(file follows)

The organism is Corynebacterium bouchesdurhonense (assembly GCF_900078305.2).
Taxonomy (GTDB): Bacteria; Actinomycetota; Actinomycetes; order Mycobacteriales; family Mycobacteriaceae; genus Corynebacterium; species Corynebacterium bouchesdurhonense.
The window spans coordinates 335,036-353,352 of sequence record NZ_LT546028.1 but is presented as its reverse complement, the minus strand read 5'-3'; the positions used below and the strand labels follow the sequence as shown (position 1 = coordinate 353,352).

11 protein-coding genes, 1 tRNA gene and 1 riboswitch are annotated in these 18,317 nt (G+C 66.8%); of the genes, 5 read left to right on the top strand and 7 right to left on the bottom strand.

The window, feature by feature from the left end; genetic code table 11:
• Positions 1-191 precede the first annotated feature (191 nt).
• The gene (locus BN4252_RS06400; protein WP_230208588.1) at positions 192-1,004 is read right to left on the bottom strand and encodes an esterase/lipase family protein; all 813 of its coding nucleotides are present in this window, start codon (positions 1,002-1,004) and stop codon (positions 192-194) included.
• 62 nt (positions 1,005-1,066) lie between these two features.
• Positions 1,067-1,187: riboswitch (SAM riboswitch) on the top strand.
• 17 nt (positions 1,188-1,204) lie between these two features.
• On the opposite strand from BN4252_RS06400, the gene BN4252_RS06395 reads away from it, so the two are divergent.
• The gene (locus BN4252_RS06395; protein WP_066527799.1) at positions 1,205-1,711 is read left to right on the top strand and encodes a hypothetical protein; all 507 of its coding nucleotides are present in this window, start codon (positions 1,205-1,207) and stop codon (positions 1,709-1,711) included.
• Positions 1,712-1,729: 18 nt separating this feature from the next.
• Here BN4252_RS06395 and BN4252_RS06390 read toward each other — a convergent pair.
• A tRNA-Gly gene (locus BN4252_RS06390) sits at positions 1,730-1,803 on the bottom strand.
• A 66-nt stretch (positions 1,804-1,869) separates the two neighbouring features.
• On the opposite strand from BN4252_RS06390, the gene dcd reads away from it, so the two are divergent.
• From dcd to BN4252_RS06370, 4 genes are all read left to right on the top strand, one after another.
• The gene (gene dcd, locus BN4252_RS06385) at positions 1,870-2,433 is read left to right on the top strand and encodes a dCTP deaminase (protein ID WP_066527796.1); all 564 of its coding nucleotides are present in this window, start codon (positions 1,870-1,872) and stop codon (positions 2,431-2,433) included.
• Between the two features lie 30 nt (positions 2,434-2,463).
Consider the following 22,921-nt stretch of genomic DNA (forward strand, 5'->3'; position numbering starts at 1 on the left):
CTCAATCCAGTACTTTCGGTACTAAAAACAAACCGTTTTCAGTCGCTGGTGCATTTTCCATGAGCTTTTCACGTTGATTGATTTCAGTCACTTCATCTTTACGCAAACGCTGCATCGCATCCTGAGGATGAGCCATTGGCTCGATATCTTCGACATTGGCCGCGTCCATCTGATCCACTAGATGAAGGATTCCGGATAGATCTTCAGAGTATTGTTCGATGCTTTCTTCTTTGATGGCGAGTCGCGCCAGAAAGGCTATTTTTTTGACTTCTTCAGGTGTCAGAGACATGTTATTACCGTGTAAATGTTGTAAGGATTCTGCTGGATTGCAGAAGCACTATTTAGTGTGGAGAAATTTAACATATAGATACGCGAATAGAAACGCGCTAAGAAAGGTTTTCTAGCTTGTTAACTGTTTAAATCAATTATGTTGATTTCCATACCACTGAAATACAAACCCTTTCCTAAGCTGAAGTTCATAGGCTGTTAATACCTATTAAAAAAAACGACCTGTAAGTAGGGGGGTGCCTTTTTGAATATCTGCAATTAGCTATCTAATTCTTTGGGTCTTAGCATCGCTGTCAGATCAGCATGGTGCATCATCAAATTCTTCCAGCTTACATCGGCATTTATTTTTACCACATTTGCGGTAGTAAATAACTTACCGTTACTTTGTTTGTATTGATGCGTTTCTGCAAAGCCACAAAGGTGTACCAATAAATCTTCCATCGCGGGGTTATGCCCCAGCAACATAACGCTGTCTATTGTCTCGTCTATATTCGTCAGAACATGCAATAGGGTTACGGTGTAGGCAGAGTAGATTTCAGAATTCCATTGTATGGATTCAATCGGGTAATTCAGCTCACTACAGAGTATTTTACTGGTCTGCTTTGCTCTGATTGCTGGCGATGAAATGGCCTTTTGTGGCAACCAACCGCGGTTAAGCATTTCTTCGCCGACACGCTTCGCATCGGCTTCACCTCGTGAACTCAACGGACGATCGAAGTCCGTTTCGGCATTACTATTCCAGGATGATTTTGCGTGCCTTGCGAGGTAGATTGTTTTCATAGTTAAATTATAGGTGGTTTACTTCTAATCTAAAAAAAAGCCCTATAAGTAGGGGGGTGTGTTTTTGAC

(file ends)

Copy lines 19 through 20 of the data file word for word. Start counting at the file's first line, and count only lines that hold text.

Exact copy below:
• The gene (gene dcd, locus BN4252_RS06385) at positions 1,870-2,433 is read left to right on the top strand and encodes a dCTP deaminase (protein ID WP_066527796.1); all 564 of its coding nucleotides are present in this window, start codon (positions 1,870-1,872) and stop codon (positions 2,431-2,433) included.
• Between the two features lie 30 nt (positions 2,434-2,463).